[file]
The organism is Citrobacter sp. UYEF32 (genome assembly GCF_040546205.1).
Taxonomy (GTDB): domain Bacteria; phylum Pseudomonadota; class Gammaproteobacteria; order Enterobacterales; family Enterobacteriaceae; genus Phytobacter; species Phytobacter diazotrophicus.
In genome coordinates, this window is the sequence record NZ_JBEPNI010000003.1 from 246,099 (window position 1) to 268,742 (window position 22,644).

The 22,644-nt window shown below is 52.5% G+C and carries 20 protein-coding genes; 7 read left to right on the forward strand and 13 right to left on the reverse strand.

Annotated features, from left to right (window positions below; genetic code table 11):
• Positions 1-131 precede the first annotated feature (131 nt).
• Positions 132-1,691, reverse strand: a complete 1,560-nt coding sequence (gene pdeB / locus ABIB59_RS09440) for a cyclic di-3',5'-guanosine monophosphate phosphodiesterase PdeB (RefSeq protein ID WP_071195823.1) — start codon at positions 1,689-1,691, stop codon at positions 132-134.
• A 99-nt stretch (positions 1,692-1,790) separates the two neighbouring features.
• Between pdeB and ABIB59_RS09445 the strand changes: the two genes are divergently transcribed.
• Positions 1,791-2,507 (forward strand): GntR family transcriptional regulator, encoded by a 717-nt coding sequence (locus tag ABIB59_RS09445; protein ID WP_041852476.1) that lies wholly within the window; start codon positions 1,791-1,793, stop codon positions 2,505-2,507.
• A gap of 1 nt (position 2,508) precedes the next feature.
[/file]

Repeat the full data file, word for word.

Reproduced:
The organism is Citrobacter sp. UYEF32 (genome assembly GCF_040546205.1).
Taxonomy (GTDB): domain Bacteria; phylum Pseudomonadota; class Gammaproteobacteria; order Enterobacterales; family Enterobacteriaceae; genus Phytobacter; species Phytobacter diazotrophicus.
In genome coordinates, this window is the sequence record NZ_JBEPNI010000003.1 from 246,099 (window position 1) to 268,742 (window position 22,644).

The 22,644-nt window shown below is 52.5% G+C and carries 20 protein-coding genes; 7 read left to right on the forward strand and 13 right to left on the reverse strand.

Annotated features, from left to right (window positions below; genetic code table 11):
• Positions 1-131 precede the first annotated feature (131 nt).
• Positions 132-1,691, reverse strand: a complete 1,560-nt coding sequence (gene pdeB / locus ABIB59_RS09440) for a cyclic di-3',5'-guanosine monophosphate phosphodiesterase PdeB (RefSeq protein ID WP_071195823.1) — start codon at positions 1,689-1,691, stop codon at positions 132-134.
• A 99-nt stretch (positions 1,692-1,790) separates the two neighbouring features.
• Between pdeB and ABIB59_RS09445 the strand changes: the two genes are divergently transcribed.
• Positions 1,791-2,507 (forward strand): GntR family transcriptional regulator, encoded by a 717-nt coding sequence (locus tag ABIB59_RS09445; protein ID WP_041852476.1) that lies wholly within the window; start codon positions 1,791-1,793, stop codon positions 2,505-2,507.
• A gap of 1 nt (position 2,508) precedes the next feature.